Oct 2016

7th Oct 2016

8th Oct 2016

9th Oct 2016

10th Oct 2016

11th Oct 2016

12th Oct 2016

13th Oct 2016

14th Oct 2016

15th Oct 2016

16th Oct 2016

17th Oct 2016

18th Oct 2016

19th Oct 2016

20th Oct 2016

21st Oct 2016

22nd Oct 2016

23rd Oct 2016

MLF Chapter & VerseMLF Chapter & Verse

The Manchester Literature Festival Blog

Review: Deborah Levy

‘Sometimes we want to un-belong as much as we want to belong’. Our blogger Sarah-Clare Conlon reports from the Manchester Art Gallery where Deborah Levy read and discussed her MLF commission in response to the Fashion & Freedom exhibition.

It’s not easy to navigate a path through the downstairs gallery where the Fashion & Freedom exhibition is on, at least not this lunchtime. A melée of ladies, mostly, and mostly of a certain age, are cramming the space in Manchester Art Gallery; the rest is occupied, of course, by the mannequins displaying the clothes we’re here to hear more about.

In the far corner I observe at close quarters author and Man Booker shortlistee Deborah Levy milling around, studying the interpretation boards. Nobody seems to have even noticed. Each work is a truly contemporary response to fashion’s varied past reads one such panel. Deborah is looking at it as if she has never looked at it before. She has looked at it before, possibly on numerous occasions. We, dear reader, know this because Deborah Levy is here today to present a brand new piece she has written; her own response to fashion’s varied past.

How no one has noticed her is a mystery, or perhaps everyone’s too polite to make eye contact. As the event unfolds, it becomes apparent that this is daft. She is a lovely guest to have at Manchester Literature Festival, it turns out; she involves the audience, talks directly into people’s hearts and minds. It feels like you could easily call her your friend and have a great chat over a glass or two of wine.

My question on the tram into town was ‘why are you especially qualified to get a special commission to respond to an exhibition about fashion?’ Manchester Art Gallery’s Meg Parnell went some way to answering it in her introduction: Deborah has a big interest in clothes and their impact on women’s lives. I’d already sussed it. White frill-yoke pussy-bow blouse. Very on trend. Black trousers and tux-style jacket. Classic. Black and white golf shoes. Chain-strap, over-the-shoulder handbag. Paste diamond earrings, bracelets; updo.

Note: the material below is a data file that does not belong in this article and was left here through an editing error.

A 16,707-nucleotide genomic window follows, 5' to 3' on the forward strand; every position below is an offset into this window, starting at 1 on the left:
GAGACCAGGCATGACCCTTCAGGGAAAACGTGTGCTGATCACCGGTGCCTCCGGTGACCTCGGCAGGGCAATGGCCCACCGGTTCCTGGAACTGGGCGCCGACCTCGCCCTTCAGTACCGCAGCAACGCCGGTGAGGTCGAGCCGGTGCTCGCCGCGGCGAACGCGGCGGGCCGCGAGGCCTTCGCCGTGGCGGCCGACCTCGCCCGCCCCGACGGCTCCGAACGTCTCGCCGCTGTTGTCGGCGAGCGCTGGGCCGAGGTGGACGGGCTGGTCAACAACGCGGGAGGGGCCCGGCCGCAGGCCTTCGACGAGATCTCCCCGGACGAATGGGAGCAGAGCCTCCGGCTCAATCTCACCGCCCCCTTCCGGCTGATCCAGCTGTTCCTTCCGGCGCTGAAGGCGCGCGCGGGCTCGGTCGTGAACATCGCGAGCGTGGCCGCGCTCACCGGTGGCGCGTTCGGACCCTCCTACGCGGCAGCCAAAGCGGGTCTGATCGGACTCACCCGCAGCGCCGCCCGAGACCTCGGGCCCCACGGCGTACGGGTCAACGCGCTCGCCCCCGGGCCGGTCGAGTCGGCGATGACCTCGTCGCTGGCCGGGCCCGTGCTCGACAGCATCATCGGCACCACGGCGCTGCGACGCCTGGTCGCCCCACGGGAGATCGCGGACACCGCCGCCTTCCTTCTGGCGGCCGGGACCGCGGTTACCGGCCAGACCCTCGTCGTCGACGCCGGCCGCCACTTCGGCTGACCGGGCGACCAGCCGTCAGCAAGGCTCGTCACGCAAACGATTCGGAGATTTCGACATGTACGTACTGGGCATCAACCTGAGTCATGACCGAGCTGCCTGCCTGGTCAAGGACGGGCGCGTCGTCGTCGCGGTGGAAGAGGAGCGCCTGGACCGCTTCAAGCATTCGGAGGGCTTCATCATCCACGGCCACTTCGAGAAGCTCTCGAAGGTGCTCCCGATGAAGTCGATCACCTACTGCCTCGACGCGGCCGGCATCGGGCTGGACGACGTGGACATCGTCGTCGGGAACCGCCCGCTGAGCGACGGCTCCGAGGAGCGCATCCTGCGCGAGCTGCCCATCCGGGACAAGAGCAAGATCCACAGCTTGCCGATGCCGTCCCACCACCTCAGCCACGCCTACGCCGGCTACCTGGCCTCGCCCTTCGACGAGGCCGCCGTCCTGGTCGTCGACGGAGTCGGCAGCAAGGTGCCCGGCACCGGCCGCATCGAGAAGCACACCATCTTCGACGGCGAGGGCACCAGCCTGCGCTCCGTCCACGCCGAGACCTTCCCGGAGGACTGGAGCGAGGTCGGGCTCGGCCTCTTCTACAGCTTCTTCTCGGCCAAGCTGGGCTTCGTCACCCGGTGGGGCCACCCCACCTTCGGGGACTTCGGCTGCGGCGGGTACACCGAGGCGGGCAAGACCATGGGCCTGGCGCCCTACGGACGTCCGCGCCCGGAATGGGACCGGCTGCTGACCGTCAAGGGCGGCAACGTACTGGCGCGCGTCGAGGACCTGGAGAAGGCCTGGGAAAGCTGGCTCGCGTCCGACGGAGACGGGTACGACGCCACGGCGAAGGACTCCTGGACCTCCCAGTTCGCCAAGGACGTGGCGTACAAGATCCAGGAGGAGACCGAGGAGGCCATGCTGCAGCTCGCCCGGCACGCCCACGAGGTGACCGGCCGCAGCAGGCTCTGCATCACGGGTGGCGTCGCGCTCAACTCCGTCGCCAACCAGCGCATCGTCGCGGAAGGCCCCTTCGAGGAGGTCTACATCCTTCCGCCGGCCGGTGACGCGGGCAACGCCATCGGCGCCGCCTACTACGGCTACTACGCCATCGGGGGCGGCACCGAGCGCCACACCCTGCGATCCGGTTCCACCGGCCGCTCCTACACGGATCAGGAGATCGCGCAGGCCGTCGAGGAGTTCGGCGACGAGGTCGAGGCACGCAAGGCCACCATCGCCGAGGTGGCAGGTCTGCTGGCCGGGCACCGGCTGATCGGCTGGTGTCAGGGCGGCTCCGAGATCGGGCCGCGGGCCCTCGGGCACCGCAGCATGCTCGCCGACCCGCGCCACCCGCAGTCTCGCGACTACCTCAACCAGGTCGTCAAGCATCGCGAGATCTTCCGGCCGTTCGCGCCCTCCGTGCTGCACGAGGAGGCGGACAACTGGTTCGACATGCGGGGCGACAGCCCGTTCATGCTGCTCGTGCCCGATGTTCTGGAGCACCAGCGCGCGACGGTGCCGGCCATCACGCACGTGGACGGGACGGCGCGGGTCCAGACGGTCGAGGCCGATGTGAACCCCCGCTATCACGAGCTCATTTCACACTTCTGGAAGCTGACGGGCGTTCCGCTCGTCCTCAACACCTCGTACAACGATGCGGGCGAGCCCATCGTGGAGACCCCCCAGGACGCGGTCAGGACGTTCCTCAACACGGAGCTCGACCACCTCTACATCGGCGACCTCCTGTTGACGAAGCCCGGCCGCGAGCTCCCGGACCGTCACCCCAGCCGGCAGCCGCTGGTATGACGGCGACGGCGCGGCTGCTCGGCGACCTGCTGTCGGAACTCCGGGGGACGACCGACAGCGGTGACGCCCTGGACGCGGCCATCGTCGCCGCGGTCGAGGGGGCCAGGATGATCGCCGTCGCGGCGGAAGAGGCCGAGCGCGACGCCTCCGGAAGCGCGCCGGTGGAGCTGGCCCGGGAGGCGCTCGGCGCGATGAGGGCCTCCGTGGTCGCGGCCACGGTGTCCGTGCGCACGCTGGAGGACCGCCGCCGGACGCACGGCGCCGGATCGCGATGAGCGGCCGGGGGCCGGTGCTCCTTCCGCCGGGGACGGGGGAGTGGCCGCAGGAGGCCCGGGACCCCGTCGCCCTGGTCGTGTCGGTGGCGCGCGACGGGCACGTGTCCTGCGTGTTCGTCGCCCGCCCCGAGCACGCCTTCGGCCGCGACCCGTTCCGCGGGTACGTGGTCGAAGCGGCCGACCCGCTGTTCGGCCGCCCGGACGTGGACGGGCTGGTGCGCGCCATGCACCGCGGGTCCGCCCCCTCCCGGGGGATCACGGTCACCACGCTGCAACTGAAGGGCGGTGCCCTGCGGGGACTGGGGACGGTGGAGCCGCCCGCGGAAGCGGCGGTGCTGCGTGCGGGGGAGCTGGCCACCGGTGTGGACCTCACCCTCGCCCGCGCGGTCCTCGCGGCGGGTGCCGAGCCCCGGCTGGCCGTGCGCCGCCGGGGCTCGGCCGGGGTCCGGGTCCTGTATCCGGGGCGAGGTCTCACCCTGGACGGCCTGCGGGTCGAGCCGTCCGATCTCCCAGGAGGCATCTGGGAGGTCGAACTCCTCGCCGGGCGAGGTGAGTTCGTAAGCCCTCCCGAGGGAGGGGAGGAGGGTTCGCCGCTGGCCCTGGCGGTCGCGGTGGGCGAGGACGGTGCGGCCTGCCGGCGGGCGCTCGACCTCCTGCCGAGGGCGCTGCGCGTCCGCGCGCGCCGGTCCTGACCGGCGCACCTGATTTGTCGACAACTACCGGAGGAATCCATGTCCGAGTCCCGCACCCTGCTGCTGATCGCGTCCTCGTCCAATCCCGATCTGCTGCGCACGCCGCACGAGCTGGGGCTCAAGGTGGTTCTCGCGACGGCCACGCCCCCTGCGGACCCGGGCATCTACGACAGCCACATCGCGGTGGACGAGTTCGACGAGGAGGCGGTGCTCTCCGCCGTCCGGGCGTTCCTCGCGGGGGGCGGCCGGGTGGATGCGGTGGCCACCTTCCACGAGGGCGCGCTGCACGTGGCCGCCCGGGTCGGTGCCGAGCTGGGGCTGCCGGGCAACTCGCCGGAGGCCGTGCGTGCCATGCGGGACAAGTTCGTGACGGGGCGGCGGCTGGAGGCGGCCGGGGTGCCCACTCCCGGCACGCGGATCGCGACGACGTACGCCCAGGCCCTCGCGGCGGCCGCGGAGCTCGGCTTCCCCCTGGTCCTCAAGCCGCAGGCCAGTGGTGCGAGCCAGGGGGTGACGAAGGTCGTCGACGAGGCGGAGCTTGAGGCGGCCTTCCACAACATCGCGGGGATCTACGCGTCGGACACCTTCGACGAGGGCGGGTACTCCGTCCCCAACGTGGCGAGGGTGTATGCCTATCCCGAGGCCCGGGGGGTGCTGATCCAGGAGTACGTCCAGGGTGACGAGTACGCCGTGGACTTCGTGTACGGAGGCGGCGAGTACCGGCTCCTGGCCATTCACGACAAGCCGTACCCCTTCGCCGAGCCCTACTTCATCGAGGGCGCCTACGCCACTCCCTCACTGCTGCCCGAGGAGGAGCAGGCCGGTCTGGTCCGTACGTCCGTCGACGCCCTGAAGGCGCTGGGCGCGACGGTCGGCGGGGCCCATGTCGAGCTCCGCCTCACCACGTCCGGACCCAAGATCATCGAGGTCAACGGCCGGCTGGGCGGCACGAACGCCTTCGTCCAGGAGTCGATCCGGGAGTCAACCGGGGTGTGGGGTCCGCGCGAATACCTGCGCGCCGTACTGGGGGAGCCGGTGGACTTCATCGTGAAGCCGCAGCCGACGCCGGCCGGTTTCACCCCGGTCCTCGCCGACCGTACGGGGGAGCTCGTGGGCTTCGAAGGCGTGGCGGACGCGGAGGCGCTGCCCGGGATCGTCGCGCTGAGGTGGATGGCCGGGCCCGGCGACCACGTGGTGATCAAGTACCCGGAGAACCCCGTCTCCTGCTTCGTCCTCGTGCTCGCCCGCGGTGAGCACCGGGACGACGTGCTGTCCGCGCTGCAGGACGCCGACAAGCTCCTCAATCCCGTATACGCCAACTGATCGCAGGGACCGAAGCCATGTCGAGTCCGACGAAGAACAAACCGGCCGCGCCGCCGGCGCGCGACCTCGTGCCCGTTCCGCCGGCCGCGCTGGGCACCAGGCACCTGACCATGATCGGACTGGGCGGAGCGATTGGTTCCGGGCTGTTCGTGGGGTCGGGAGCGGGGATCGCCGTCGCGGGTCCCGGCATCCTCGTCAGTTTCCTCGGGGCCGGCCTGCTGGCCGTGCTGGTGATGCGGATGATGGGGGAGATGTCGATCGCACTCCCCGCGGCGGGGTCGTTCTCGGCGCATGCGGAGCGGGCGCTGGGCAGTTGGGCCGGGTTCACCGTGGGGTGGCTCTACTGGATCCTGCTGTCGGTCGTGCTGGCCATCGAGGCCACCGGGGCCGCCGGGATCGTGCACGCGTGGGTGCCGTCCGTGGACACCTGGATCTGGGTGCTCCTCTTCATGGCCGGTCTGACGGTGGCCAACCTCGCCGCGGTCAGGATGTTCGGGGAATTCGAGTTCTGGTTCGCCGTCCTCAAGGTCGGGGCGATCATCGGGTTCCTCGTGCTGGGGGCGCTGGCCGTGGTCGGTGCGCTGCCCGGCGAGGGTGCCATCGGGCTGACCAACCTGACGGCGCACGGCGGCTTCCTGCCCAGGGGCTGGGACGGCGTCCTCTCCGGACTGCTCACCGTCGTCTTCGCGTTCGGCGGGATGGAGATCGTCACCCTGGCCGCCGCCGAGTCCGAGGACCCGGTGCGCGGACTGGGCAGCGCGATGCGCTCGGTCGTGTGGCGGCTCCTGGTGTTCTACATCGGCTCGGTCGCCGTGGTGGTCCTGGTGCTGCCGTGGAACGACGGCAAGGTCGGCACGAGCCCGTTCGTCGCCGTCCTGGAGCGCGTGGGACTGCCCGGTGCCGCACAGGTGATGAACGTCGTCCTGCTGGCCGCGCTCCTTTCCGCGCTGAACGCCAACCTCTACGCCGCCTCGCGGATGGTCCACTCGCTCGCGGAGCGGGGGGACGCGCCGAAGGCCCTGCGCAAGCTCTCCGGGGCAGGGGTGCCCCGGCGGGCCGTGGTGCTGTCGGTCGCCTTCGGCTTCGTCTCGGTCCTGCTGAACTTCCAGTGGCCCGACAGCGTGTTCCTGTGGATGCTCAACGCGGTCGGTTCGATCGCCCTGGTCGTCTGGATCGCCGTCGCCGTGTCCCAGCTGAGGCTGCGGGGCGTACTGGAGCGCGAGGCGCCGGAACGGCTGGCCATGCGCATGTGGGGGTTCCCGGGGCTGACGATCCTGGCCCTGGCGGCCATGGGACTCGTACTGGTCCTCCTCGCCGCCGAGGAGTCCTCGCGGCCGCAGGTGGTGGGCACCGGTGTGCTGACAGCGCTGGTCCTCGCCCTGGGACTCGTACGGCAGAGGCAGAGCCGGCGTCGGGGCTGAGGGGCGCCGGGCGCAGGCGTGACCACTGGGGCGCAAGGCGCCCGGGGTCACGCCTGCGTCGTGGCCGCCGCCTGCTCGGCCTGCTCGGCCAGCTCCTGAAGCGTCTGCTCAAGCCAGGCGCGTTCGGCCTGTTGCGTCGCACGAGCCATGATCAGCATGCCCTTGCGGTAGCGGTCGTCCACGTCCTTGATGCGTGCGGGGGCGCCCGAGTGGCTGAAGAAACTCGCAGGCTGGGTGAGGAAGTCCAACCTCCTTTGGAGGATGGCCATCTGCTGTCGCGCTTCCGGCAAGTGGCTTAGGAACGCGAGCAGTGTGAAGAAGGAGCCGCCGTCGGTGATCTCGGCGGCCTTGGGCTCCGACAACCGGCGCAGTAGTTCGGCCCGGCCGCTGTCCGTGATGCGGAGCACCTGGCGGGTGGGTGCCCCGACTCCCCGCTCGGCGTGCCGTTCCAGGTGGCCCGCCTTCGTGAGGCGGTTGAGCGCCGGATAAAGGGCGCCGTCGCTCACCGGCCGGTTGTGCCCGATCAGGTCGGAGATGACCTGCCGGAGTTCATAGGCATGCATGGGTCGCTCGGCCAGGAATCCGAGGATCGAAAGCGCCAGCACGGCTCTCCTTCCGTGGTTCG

Deborah’s response to the show was a story of fiction, based on fact, and based on memory. It centred on the mother and daughter relationship (the main theme of her latest novel Hot Milk). Her mother, your mother, my mother saying “who do you think you are?” when you walk out the door wearing whatever godforsaken outfit you think makes you “it” at that particular moment in time. You, me and her have all been there – what we wear can be our way of gunning a bid for freedom, from all kinds of restraints. But also: “Sometimes we want to un-belong as much as we want to belong.” What we choose to wear makes us individuals. It’s about having a choice.

Obviously, there are contexts. It depends where you live, where you come from, where you’re going to. “In Britain,” says Deborah, “We have quite an open attitude to the way people look.” She recognises, too, the effect of appearance on men. David Bowie, she highlights, “allowed boys to break out of the rigid masculinity that their fathers had grown up with.” And that was what came through in her talk – identity is what you create for yourself. “Force the world to deal with you, not with its idea of you,” she quoted.

Footnote, and hat-tip to Q&A host Katie Popperwell for posing the question: Deborah hasn’t decided what she’s wearing for the Man Booker Prize gala next week, but she has three ideas, and her daughters are receiving a lot of parcels from ASOS.



Sarah-Clare Conlon is literature editor of Creative Tourist and contributes to various publications. She is an award-winning writer and runs popular monthly spoken word night Verbose. You can read more of her writing here or follow her on Twitter @wordsnfixtures


Image: Jon Parker Lee